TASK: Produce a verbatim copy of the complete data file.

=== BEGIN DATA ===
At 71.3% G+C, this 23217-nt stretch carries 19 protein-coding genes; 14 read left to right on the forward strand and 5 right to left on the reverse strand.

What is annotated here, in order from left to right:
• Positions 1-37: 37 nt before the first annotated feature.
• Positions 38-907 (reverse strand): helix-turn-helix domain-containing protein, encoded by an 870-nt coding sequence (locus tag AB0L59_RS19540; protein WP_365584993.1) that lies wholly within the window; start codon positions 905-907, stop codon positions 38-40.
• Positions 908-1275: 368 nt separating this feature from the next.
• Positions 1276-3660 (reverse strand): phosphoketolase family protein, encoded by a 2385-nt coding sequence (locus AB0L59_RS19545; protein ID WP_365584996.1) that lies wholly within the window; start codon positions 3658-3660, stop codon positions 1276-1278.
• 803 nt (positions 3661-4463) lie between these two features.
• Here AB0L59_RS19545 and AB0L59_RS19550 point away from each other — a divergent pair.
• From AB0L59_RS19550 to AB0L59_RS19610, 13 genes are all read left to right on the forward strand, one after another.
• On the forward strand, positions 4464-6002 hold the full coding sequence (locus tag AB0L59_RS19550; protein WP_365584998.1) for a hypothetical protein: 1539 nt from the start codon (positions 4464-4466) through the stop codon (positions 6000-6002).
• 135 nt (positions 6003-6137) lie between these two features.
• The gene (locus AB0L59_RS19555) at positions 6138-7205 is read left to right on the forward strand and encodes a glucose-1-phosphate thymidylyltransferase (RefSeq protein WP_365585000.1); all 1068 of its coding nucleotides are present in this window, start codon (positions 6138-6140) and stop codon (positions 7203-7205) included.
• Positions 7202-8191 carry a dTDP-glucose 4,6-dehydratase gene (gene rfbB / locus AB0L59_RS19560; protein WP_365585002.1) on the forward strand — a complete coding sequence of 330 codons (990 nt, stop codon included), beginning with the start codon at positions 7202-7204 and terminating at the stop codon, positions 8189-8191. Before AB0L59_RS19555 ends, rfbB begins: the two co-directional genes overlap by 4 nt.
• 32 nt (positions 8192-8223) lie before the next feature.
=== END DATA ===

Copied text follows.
At 71.3% G+C, this 23217-nt stretch carries 19 protein-coding genes; 14 read left to right on the forward strand and 5 right to left on the reverse strand.

What is annotated here, in order from left to right:
• Positions 1-37: 37 nt before the first annotated feature.
• Positions 38-907 (reverse strand): helix-turn-helix domain-containing protein, encoded by an 870-nt coding sequence (locus tag AB0L59_RS19540; protein WP_365584993.1) that lies wholly within the window; start codon positions 905-907, stop codon positions 38-40.
• Positions 908-1275: 368 nt separating this feature from the next.
• Positions 1276-3660 (reverse strand): phosphoketolase family protein, encoded by a 2385-nt coding sequence (locus AB0L59_RS19545; protein ID WP_365584996.1) that lies wholly within the window; start codon positions 3658-3660, stop codon positions 1276-1278.
• 803 nt (positions 3661-4463) lie between these two features.
• Here AB0L59_RS19545 and AB0L59_RS19550 point away from each other — a divergent pair.
• From AB0L59_RS19550 to AB0L59_RS19610, 13 genes are all read left to right on the forward strand, one after another.
• On the forward strand, positions 4464-6002 hold the full coding sequence (locus tag AB0L59_RS19550; protein WP_365584998.1) for a hypothetical protein: 1539 nt from the start codon (positions 4464-4466) through the stop codon (positions 6000-6002).
• 135 nt (positions 6003-6137) lie between these two features.
• The gene (locus AB0L59_RS19555) at positions 6138-7205 is read left to right on the forward strand and encodes a glucose-1-phosphate thymidylyltransferase (RefSeq protein WP_365585000.1); all 1068 of its coding nucleotides are present in this window, start codon (positions 6138-6140) and stop codon (positions 7203-7205) included.
• Positions 7202-8191 carry a dTDP-glucose 4,6-dehydratase gene (gene rfbB / locus AB0L59_RS19560; protein WP_365585002.1) on the forward strand — a complete coding sequence of 330 codons (990 nt, stop codon included), beginning with the start codon at positions 7202-7204 and terminating at the stop codon, positions 8189-8191. Before AB0L59_RS19555 ends, rfbB begins: the two co-directional genes overlap by 4 nt.
• 32 nt (positions 8192-8223) lie before the next feature.